Parties settle in legal dispute over Pittsburgh music festival
A Pittsburgh-based record label owned by billionaire Thomas Tull and a Cleveland-based events company have ended their legal dispute over last year’s Maple House Music & Arts Festival.
On Monday, Maple House Records and Elevation Festivals filed a “stipulation of dismissal of entire case” in U.S. District Court for the Northern District of Ohio.
The litigation over the one-day festival, which took place in May, at Hartwood Acres, began in December. Maple House sued Elevation, claiming the Cleveland company had gone far over budget for the event without permission and then wrongfully held on to more than $500,000 in revenue.
Days later, Elevation filed a counterclaim, alleging that the festival’s budget had risen from less than $1.3 million to about $1.8 million because the event, at Maple House’s insistence, had greatly grown in size. Elevation also said Maple House still owed it more than $260,000 in unpaid fees for the project.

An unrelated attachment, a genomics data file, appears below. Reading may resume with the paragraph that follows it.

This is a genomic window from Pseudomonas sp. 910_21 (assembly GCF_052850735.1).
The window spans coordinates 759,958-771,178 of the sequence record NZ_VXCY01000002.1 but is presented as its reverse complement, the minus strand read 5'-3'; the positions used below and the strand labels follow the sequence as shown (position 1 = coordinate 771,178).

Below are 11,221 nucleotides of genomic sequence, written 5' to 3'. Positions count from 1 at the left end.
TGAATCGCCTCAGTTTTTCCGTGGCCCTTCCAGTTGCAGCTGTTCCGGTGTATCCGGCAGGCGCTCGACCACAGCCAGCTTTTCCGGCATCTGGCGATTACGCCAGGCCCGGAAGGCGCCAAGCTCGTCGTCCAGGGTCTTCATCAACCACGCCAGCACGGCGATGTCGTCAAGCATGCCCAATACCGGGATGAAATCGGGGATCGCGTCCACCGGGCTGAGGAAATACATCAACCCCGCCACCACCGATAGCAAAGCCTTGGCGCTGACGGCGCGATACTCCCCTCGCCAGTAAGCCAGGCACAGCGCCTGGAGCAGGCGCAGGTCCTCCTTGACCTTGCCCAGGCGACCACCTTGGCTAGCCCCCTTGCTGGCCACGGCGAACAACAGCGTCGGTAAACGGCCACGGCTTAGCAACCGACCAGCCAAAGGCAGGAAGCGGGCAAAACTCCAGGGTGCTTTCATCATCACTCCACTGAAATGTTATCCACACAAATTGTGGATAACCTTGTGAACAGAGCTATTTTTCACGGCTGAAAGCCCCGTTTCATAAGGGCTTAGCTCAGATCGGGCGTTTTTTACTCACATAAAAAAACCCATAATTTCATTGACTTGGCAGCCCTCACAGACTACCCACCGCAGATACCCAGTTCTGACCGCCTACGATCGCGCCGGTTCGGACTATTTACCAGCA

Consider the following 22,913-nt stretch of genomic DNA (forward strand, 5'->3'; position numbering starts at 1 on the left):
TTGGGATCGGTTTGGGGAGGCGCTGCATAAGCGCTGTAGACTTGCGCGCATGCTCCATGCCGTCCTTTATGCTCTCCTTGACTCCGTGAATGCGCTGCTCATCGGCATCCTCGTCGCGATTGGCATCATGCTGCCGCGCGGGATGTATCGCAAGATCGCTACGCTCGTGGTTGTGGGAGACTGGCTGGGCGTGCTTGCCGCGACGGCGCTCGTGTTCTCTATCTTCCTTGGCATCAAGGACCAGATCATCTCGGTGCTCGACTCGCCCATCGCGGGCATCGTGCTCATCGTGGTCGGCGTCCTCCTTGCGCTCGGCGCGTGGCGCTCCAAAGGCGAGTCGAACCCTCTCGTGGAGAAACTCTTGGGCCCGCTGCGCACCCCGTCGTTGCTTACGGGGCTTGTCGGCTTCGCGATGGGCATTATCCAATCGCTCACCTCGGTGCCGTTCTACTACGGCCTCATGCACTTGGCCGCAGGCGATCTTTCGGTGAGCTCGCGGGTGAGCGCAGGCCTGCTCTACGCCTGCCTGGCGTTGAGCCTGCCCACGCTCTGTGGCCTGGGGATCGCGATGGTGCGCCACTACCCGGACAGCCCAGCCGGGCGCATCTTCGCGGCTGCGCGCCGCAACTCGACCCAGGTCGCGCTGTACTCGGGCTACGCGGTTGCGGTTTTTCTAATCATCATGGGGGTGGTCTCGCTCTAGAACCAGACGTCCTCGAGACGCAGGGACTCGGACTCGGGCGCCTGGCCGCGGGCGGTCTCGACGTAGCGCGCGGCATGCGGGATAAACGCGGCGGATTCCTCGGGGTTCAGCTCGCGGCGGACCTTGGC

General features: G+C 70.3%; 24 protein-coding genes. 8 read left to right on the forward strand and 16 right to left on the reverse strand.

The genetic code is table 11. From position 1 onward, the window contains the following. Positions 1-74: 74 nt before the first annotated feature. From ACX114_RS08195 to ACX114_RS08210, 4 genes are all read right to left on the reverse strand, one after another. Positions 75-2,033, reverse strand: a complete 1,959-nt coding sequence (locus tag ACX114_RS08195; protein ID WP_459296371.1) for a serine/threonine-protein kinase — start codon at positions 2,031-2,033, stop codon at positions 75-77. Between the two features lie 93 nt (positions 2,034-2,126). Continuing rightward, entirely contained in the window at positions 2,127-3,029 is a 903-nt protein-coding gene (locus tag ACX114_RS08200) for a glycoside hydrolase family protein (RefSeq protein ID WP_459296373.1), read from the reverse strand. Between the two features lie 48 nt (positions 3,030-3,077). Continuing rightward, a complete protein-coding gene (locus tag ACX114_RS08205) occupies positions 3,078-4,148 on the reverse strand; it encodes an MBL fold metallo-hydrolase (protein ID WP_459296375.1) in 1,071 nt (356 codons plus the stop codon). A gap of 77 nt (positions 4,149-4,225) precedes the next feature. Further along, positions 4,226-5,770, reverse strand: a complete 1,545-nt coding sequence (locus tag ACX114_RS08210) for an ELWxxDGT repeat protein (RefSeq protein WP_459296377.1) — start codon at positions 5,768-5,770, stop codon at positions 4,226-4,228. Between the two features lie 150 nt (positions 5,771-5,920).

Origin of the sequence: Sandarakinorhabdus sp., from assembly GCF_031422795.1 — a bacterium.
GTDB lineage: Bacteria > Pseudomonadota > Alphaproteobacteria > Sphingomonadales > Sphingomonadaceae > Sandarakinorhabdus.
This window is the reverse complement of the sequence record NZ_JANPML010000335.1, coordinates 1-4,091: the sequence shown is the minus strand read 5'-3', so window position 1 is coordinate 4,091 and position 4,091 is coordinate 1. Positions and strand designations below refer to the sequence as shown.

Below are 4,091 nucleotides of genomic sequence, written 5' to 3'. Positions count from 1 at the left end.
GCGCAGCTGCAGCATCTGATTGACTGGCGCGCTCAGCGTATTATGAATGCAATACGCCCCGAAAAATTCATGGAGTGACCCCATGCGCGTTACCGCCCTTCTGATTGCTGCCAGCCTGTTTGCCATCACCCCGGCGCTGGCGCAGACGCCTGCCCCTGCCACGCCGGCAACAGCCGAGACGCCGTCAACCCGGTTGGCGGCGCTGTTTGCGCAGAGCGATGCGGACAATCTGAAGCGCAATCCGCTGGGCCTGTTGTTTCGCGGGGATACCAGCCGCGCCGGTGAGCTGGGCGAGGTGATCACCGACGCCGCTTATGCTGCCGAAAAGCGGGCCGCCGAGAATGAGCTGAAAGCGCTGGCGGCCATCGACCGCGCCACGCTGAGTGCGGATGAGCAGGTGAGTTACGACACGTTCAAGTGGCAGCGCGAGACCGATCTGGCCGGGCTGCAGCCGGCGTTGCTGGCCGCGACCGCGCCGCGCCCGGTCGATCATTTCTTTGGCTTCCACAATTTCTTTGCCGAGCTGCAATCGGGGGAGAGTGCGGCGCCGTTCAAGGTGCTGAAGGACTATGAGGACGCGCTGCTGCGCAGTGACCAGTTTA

Tull is a part-owner of the Pittsburgh Steelers whose band, Ghost Hounds, performed at the festival along with headliners Jason Isbell & The 400 Unit and Black Pumas.
The brief “stipulation” filing of Feb. 6 did not include any mention of a settlement.
“We reached an amicable resolution of the matter,” Elevation president Denny Young wrote in an email.
Maple House did not respond to a request for comment by press time.
At least one party in the now-settled dispute is planning to stage a music festival in Pittsburgh in 2023. Elevation’s WonderWorks Music Festival is slated for May 27 and 28, at Hartwood Acres. Young said the lineup will be announced later this month.
Editor’s note: WYEP was a sponsor of the Maple House Music & Arts Festival. WESA and WYEP are owned by Pittsburgh Community Broadcast Corporation.